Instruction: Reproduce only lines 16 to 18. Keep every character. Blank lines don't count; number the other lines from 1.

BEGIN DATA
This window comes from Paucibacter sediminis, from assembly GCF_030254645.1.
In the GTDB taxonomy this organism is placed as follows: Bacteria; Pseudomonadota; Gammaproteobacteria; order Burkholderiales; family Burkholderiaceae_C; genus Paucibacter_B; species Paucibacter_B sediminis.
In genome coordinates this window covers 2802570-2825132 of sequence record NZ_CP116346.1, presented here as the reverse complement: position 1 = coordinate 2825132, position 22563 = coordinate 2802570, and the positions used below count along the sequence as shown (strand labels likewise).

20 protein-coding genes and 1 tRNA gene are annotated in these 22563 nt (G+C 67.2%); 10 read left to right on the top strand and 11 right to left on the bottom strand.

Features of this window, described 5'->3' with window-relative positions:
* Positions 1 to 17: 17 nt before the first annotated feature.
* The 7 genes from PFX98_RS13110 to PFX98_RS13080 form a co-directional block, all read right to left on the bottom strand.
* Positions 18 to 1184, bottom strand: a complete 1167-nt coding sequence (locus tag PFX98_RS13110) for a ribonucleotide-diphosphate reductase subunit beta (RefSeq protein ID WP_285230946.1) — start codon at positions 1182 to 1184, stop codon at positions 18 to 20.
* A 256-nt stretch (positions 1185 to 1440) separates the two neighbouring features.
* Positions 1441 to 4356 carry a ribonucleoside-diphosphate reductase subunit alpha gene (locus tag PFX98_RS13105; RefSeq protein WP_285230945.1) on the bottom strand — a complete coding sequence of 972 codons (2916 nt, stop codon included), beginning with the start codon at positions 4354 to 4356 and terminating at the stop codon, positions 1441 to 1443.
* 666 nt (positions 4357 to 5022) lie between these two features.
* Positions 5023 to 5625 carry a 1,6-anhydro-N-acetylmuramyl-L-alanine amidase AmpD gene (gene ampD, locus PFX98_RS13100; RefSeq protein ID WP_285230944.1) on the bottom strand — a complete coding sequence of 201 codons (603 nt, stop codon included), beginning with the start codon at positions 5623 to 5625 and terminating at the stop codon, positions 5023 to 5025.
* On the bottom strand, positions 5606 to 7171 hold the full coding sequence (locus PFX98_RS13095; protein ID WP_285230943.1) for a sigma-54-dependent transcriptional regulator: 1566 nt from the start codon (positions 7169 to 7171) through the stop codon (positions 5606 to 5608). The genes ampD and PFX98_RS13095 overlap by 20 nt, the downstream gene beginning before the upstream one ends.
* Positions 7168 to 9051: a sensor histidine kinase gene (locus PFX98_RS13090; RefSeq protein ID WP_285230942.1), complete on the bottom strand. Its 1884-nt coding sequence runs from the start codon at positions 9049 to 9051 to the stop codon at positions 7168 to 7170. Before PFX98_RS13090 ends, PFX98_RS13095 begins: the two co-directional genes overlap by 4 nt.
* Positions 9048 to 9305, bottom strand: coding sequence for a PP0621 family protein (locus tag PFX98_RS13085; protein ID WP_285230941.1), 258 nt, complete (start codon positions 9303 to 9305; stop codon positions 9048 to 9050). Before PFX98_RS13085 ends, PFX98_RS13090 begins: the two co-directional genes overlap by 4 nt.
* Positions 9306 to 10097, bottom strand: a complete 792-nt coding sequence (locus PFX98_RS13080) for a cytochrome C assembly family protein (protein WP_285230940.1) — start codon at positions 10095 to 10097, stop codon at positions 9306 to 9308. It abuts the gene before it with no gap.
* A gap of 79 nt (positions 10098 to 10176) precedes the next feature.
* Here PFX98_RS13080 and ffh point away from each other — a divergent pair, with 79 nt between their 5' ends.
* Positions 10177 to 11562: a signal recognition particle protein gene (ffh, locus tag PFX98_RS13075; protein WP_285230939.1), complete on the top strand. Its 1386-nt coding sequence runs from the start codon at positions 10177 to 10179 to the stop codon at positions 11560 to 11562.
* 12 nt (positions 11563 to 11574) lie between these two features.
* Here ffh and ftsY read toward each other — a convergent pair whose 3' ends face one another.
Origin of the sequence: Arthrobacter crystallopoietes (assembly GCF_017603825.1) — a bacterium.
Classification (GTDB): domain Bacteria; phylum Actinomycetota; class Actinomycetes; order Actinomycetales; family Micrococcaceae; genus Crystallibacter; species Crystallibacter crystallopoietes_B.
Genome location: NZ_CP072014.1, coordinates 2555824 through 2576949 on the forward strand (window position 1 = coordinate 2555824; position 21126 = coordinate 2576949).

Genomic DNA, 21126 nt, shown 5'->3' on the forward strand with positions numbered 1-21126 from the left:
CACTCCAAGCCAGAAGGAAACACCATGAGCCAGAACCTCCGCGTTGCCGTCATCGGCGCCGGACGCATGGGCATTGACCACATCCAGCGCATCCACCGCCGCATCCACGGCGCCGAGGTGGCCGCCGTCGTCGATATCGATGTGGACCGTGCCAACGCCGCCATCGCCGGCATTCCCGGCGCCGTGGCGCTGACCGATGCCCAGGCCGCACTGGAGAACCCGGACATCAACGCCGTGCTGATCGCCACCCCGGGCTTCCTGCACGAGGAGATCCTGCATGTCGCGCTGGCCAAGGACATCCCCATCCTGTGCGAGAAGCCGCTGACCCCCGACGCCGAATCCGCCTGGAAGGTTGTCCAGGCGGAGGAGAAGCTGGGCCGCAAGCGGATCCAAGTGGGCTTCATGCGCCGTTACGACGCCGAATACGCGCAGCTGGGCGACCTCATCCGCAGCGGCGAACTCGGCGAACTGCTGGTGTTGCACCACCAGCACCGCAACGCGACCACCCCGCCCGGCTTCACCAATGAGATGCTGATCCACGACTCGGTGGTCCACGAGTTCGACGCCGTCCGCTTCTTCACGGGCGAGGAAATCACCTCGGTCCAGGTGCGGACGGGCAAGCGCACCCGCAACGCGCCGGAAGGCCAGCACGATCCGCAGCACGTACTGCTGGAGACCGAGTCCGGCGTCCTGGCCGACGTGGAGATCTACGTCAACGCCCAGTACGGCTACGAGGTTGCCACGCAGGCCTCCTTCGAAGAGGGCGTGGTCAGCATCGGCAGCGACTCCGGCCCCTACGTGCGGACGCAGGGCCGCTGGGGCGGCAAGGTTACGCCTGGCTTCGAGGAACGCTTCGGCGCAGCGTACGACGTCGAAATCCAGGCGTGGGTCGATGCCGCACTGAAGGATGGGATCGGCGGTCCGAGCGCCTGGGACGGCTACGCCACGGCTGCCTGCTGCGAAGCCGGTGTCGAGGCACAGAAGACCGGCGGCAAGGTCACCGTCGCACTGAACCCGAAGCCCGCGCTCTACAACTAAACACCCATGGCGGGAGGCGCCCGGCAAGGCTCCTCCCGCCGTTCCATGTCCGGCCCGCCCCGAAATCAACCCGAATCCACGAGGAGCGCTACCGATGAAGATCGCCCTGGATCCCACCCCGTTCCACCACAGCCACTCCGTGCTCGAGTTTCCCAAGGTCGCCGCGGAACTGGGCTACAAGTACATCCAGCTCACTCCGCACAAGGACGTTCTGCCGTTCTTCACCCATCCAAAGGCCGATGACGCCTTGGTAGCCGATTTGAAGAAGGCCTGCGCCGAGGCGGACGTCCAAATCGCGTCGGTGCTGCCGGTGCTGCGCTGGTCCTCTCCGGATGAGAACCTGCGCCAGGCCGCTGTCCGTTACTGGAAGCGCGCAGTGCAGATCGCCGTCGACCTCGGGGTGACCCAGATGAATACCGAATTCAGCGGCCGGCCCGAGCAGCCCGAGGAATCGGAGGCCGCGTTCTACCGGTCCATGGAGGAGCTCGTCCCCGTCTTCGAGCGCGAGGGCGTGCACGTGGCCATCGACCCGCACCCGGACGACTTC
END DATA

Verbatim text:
* Positions 9306 to 10097, bottom strand: a complete 792-nt coding sequence (locus PFX98_RS13080) for a cytochrome C assembly family protein (protein WP_285230940.1) — start codon at positions 10095 to 10097, stop codon at positions 9306 to 9308. It abuts the gene before it with no gap.
* A gap of 79 nt (positions 10098 to 10176) precedes the next feature.
* Here PFX98_RS13080 and ffh point away from each other — a divergent pair, with 79 nt between their 5' ends.